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Chemical Formula: C6H5K3O7 + H2O
Appearance: A white, slightly hygroscopic crystalline powder. It is odorless with a saline taste.
Potassium citrate is rapidly absorbed when given by mouth and is excreted in the urine as the carbonate. It is, therefore, effective in reducing the pain and frequency of micturition when these are caused by highly acidic urine. It is used for this purpose in dogs and cats, but is chiefly employed as a non-irritating diuretic.
Potassium citrate is an effective way to treat/manage gout and arrhythmia, if the patient is hypokalemic. In common with other substances which render the urine alkaline, it may be used to reduce the danger of crystalluria during sulfonamide therapy.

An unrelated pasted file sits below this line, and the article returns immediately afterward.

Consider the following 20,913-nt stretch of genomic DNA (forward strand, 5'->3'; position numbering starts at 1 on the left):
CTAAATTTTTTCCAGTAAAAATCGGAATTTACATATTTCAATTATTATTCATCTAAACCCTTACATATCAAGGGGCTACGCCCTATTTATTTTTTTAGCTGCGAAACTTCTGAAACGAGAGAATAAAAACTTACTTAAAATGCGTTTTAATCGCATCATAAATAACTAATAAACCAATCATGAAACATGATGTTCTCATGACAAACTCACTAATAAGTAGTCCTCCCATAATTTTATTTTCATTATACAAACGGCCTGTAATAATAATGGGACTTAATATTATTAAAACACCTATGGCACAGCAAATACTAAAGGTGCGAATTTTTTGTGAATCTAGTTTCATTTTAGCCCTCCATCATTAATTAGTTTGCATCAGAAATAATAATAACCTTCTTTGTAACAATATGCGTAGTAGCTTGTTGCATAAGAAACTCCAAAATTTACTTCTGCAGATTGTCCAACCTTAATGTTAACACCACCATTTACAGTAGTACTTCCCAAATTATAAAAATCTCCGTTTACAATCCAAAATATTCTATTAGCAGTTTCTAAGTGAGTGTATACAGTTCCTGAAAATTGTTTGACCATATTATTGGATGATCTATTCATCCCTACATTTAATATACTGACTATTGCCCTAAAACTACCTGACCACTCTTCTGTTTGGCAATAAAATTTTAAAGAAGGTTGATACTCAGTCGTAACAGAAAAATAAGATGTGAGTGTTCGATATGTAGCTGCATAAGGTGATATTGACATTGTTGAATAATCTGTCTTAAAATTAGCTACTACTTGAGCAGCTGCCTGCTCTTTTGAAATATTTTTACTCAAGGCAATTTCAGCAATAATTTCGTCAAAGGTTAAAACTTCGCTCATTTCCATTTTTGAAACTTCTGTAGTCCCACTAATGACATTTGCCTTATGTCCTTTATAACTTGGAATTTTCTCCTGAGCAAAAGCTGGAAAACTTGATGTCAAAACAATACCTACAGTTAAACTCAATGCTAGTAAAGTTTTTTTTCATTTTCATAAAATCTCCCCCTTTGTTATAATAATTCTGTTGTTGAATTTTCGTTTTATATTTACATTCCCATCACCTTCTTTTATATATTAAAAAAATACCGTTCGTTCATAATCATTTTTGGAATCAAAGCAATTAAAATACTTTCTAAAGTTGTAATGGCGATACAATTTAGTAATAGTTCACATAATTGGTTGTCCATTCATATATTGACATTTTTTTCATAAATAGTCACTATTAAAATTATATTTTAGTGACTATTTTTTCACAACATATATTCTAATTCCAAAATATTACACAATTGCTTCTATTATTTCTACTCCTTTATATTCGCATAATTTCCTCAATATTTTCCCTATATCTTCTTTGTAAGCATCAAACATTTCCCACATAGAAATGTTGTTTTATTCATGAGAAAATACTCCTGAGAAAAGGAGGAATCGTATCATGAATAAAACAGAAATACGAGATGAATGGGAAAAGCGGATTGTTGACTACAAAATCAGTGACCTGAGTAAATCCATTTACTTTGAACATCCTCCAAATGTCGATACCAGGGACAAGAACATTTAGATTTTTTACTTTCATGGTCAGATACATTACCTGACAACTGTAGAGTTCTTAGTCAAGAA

It is widely used to treat urinary calculi (kidney stones), and is often used by patients with cystinuria.
It is also used in many soft drinks as a buffer.
Potassium citrate is usually administered by mouth in dilute aqueous solution.
The maximum amount of potassium allowed by U.S. law in a tablet or capsule is 99 mg (approximately 3% of the daily allowance). Potassium Citrate contains 32.28% Potassium. This is because of its somewhat caustic effect on the stomach lining, and the potential for other mild health hazards.
|This article is licensed under the GNU Free Documentation License. It uses material from the Wikipedia article "Potassium_citrate". A list of authors is available in Wikipedia.|